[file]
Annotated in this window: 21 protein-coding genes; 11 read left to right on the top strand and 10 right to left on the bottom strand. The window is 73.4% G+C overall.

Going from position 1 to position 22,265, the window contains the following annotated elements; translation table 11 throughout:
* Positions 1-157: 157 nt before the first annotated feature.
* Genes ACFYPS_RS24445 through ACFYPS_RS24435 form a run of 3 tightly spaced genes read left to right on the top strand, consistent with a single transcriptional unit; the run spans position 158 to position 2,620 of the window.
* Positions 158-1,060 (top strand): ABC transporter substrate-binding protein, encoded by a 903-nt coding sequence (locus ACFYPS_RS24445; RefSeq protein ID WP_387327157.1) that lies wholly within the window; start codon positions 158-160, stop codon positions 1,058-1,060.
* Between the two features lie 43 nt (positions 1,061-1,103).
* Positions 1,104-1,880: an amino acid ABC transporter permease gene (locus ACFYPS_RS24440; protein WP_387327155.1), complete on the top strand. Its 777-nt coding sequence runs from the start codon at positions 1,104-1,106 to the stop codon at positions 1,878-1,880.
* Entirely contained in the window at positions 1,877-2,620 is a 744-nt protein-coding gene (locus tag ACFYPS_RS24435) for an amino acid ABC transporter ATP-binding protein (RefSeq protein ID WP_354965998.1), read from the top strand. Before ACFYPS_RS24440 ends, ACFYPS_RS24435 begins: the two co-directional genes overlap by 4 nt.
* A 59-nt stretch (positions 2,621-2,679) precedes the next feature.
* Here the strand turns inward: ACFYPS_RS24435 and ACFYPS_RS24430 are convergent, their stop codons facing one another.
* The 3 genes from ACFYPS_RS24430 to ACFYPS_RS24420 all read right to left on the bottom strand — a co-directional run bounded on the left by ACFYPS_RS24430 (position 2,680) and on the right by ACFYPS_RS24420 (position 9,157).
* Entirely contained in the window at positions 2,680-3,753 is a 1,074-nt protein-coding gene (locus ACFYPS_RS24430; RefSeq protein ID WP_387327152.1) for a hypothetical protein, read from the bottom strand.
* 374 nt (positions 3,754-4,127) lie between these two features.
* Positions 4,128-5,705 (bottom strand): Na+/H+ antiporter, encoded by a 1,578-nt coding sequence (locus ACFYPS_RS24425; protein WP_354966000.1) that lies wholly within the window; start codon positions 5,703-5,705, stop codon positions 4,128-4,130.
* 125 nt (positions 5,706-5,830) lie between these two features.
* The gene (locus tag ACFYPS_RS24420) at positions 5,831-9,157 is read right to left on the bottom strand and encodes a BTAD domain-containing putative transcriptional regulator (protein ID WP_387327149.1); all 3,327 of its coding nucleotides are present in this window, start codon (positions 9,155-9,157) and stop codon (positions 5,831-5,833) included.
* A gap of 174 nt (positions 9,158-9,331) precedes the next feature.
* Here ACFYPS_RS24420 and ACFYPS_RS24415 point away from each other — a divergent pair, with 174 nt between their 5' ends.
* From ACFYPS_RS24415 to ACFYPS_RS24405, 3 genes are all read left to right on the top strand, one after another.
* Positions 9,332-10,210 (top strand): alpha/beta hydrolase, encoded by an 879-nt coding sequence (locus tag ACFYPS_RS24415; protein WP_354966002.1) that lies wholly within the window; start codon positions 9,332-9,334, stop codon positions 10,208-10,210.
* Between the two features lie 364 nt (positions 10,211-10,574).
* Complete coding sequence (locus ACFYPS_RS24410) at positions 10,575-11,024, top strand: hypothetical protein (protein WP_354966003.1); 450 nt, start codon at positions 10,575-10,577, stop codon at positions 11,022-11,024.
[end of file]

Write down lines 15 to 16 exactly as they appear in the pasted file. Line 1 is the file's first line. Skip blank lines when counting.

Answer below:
* 125 nt (positions 5,706-5,830) lie between these two features.
* The gene (locus tag ACFYPS_RS24420) at positions 5,831-9,157 is read right to left on the bottom strand and encodes a BTAD domain-containing putative transcriptional regulator (protein ID WP_387327149.1); all 3,327 of its coding nucleotides are present in this window, start codon (positions 9,155-9,157) and stop codon (positions 5,831-5,833) included.